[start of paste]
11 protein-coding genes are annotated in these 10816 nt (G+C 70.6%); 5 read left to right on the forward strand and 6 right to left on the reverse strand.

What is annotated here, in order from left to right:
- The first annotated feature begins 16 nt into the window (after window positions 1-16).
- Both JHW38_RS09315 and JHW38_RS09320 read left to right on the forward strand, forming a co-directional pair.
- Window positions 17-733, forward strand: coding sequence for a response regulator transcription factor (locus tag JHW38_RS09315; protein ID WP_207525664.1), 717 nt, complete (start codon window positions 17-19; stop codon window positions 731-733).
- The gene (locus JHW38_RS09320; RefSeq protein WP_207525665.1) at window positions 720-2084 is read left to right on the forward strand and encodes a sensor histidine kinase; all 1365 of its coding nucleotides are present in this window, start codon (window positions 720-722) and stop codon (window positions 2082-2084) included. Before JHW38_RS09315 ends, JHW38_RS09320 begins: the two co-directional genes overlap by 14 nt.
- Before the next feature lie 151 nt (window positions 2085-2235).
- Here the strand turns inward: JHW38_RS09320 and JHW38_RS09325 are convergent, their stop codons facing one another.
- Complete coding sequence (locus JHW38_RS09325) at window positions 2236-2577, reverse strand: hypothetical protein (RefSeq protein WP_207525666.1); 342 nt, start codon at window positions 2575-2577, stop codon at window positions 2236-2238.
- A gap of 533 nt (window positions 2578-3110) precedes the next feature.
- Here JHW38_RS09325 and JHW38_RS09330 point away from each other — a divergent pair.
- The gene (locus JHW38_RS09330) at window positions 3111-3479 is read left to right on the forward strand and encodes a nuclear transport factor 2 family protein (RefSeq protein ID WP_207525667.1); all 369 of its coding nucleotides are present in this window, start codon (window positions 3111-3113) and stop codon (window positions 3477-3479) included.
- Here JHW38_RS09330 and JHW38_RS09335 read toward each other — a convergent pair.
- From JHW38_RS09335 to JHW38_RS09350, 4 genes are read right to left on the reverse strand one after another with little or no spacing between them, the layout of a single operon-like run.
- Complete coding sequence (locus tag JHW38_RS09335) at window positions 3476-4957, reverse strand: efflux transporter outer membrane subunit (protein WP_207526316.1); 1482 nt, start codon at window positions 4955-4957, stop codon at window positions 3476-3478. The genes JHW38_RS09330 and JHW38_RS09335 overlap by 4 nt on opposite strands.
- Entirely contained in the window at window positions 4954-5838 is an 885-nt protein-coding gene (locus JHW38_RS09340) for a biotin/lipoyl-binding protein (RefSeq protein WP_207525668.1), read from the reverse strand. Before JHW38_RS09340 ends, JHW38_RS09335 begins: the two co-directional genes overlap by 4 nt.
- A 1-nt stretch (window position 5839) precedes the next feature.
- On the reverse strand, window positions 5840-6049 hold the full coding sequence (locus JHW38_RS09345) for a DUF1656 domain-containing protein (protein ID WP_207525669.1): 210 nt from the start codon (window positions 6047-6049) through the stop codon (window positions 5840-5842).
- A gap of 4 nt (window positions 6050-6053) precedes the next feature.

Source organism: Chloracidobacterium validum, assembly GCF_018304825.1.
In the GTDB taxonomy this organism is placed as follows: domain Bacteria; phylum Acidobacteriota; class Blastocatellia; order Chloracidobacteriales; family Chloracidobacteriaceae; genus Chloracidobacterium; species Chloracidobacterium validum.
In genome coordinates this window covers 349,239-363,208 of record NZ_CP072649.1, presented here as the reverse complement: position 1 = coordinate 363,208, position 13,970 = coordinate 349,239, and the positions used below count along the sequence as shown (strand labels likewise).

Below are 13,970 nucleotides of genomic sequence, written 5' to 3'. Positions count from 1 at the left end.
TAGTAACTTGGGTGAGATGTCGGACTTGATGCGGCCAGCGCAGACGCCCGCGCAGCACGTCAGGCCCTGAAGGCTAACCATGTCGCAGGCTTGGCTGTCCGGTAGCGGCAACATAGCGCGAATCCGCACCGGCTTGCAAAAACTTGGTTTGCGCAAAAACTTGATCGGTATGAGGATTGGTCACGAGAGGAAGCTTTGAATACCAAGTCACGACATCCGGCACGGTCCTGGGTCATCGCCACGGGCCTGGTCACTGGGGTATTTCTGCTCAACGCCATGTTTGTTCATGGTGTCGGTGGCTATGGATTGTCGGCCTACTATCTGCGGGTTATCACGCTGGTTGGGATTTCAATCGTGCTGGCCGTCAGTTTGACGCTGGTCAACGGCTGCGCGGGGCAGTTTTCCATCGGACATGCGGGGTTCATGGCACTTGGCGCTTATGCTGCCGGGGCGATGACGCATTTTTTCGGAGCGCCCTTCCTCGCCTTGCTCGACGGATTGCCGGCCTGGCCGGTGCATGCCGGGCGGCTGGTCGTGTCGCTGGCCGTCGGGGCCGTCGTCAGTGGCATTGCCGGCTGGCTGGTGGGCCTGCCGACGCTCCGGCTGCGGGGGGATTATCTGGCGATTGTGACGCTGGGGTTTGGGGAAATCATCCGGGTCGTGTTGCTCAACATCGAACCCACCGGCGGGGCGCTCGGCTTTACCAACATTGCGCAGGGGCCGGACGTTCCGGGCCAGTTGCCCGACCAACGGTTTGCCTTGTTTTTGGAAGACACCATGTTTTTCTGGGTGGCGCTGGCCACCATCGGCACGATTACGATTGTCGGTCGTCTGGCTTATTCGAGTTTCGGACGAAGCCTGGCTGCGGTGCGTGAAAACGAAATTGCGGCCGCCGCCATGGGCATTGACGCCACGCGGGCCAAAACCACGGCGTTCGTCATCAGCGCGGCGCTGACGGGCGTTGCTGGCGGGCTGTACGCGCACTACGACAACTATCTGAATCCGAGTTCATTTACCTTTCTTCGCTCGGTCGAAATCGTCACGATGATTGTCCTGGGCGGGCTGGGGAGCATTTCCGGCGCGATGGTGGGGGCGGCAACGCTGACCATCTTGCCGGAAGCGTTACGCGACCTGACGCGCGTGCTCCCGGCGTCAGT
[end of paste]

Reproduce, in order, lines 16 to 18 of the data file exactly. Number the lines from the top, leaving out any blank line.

- Entirely contained in the window at window positions 4954-5838 is an 885-nt protein-coding gene (locus JHW38_RS09340) for a biotin/lipoyl-binding protein (RefSeq protein WP_207525668.1), read from the reverse strand. Before JHW38_RS09340 ends, JHW38_RS09335 begins: the two co-directional genes overlap by 4 nt.
- A 1-nt stretch (window position 5839) precedes the next feature.
- On the reverse strand, window positions 5840-6049 hold the full coding sequence (locus JHW38_RS09345) for a DUF1656 domain-containing protein (protein ID WP_207525669.1): 210 nt from the start codon (window positions 6047-6049) through the stop codon (window positions 5840-5842).